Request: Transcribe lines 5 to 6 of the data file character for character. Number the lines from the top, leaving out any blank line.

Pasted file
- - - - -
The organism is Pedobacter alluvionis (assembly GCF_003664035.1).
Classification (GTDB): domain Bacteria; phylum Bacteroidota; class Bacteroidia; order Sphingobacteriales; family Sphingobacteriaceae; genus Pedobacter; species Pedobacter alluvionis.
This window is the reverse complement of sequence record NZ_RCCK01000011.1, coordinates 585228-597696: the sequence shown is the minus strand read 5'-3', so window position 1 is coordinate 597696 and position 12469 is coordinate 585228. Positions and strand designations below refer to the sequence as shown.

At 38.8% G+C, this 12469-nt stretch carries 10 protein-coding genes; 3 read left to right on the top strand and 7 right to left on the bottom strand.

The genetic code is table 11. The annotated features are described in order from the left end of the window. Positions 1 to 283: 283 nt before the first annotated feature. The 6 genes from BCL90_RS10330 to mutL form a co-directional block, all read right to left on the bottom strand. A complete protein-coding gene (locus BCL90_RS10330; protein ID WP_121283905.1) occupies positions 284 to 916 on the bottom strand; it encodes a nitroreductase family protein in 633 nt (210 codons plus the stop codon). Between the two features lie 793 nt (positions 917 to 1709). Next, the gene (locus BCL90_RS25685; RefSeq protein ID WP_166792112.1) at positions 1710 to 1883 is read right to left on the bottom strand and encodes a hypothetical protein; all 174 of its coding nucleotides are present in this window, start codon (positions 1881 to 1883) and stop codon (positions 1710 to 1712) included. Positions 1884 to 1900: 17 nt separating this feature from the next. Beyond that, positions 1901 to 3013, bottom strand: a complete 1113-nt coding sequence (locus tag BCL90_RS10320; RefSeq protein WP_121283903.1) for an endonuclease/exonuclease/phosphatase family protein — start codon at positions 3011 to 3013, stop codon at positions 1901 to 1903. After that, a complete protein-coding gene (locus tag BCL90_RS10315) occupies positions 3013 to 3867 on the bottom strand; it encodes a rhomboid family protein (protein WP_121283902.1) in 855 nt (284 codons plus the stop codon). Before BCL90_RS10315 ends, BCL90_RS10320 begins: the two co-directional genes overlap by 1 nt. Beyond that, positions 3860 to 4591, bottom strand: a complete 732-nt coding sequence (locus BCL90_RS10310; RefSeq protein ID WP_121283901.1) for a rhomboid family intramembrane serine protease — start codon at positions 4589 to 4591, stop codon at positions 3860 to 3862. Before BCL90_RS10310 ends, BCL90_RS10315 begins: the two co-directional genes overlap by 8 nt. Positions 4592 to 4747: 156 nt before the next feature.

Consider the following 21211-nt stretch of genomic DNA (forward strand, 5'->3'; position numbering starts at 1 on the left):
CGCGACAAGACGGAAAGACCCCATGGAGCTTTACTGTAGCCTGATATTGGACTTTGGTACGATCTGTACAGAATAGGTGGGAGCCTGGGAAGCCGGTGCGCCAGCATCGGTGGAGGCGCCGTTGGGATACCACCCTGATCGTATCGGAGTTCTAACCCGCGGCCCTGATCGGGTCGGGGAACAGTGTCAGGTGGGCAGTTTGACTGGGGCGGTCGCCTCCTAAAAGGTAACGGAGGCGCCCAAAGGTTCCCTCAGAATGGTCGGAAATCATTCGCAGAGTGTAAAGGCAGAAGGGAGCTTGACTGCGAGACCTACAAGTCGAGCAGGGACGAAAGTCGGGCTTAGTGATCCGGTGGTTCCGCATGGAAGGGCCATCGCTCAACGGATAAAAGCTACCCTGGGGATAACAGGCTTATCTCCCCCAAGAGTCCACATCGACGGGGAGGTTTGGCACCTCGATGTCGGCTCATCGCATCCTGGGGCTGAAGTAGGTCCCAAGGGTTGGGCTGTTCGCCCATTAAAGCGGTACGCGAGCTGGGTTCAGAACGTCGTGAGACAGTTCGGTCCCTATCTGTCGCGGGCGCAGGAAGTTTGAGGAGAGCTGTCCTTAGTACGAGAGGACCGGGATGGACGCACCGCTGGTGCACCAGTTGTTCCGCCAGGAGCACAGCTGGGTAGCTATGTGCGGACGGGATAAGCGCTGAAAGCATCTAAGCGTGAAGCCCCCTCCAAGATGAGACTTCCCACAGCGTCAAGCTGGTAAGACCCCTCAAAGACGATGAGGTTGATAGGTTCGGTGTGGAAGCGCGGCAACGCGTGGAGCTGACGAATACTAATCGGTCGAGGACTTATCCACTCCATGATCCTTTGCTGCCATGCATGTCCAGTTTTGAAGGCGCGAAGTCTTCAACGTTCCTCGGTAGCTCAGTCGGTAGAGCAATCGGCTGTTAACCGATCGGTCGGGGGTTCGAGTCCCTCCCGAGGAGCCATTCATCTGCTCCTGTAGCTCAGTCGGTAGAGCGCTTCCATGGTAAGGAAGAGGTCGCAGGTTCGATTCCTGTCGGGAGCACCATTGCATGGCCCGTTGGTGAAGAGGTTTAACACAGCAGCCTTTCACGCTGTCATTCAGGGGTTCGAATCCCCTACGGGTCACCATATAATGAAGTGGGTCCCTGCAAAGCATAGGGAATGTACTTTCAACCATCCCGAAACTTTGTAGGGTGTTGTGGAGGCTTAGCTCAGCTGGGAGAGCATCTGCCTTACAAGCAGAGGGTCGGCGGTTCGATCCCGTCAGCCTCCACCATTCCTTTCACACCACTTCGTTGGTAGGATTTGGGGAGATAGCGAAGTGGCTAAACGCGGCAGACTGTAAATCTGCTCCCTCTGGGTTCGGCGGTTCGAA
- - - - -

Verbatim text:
The genetic code is table 11. The annotated features are described in order from the left end of the window. Positions 1 to 283: 283 nt before the first annotated feature. The 6 genes from BCL90_RS10330 to mutL form a co-directional block, all read right to left on the bottom strand. A complete protein-coding gene (locus BCL90_RS10330; protein ID WP_121283905.1) occupies positions 284 to 916 on the bottom strand; it encodes a nitroreductase family protein in 633 nt (210 codons plus the stop codon). Between the two features lie 793 nt (positions 917 to 1709). Next, the gene (locus BCL90_RS25685; RefSeq protein ID WP_166792112.1) at positions 1710 to 1883 is read right to left on the bottom strand and encodes a hypothetical protein; all 174 of its coding nucleotides are present in this window, start codon (positions 1881 to 1883) and stop codon (positions 1710 to 1712) included. Positions 1884 to 1900: 17 nt separating this feature from the next. Beyond that, positions 1901 to 3013, bottom strand: a complete 1113-nt coding sequence (locus tag BCL90_RS10320; RefSeq protein WP_121283903.1) for an endonuclease/exonuclease/phosphatase family protein — start codon at positions 3011 to 3013, stop codon at positions 1901 to 1903. After that, a complete protein-coding gene (locus tag BCL90_RS10315) occupies positions 3013 to 3867 on the bottom strand; it encodes a rhomboid family protein (protein WP_121283902.1) in 855 nt (284 codons plus the stop codon). Before BCL90_RS10315 ends, BCL90_RS10320 begins: the two co-directional genes overlap by 1 nt. Beyond that, positions 3860 to 4591, bottom strand: a complete 732-nt coding sequence (locus BCL90_RS10310; RefSeq protein ID WP_121283901.1) for a rhomboid family intramembrane serine protease — start codon at positions 4589 to 4591, stop codon at positions 3860 to 3862. Before BCL90_RS10310 ends, BCL90_RS10315 begins: the two co-directional genes overlap by 8 nt. Positions 4592 to 4747: 156 nt before the next feature.

Consider the following 21211-nt stretch of genomic DNA (forward strand, 5'->3'; position numbering starts at 1 on the left):